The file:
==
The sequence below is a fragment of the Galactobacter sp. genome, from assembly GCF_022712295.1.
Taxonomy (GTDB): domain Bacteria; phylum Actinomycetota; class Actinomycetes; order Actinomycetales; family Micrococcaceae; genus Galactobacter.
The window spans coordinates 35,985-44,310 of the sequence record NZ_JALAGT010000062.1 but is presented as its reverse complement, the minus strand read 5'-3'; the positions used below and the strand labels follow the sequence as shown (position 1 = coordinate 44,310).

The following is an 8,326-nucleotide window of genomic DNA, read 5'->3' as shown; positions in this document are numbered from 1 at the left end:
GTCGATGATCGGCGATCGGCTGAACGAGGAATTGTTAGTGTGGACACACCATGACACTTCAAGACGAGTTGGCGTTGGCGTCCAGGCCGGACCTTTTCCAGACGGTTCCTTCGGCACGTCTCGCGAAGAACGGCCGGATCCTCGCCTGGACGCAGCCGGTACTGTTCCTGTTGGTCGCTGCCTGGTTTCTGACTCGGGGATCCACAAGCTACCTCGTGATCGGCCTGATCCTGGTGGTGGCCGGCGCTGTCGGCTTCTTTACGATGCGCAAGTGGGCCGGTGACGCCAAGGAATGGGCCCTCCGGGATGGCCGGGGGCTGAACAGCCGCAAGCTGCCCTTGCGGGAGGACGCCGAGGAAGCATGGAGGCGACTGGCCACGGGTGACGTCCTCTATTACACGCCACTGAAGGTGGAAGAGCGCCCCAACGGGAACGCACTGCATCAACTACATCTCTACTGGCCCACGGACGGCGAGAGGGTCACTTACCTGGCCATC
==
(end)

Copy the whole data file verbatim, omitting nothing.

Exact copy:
The sequence below is a fragment of the Galactobacter sp. genome, from assembly GCF_022712295.1.
Taxonomy (GTDB): domain Bacteria; phylum Actinomycetota; class Actinomycetes; order Actinomycetales; family Micrococcaceae; genus Galactobacter.
The window spans coordinates 35,985-44,310 of the sequence record NZ_JALAGT010000062.1 but is presented as its reverse complement, the minus strand read 5'-3'; the positions used below and the strand labels follow the sequence as shown (position 1 = coordinate 44,310).

The following is an 8,326-nucleotide window of genomic DNA, read 5'->3' as shown; positions in this document are numbered from 1 at the left end:
GTCGATGATCGGCGATCGGCTGAACGAGGAATTGTTAGTGTGGACACACCATGACACTTCAAGACGAGTTGGCGTTGGCGTCCAGGCCGGACCTTTTCCAGACGGTTCCTTCGGCACGTCTCGCGAAGAACGGCCGGATCCTCGCCTGGACGCAGCCGGTACTGTTCCTGTTGGTCGCTGCCTGGTTTCTGACTCGGGGATCCACAAGCTACCTCGTGATCGGCCTGATCCTGGTGGTGGCCGGCGCTGTCGGCTTCTTTACGATGCGCAAGTGGGCCGGTGACGCCAAGGAATGGGCCCTCCGGGATGGCCGGGGGCTGAACAGCCGCAAGCTGCCCTTGCGGGAGGACGCCGAGGAAGCATGGAGGCGACTGGCCACGGGTGACGTCCTCTATTACACGCCACTGAAGGTGGAAGAGCGCCCCAACGGGAACGCACTGCATCAACTACATCTCTACTGGCCCACGGACGGCGAGAGGGTCACTTACCTGGCCATC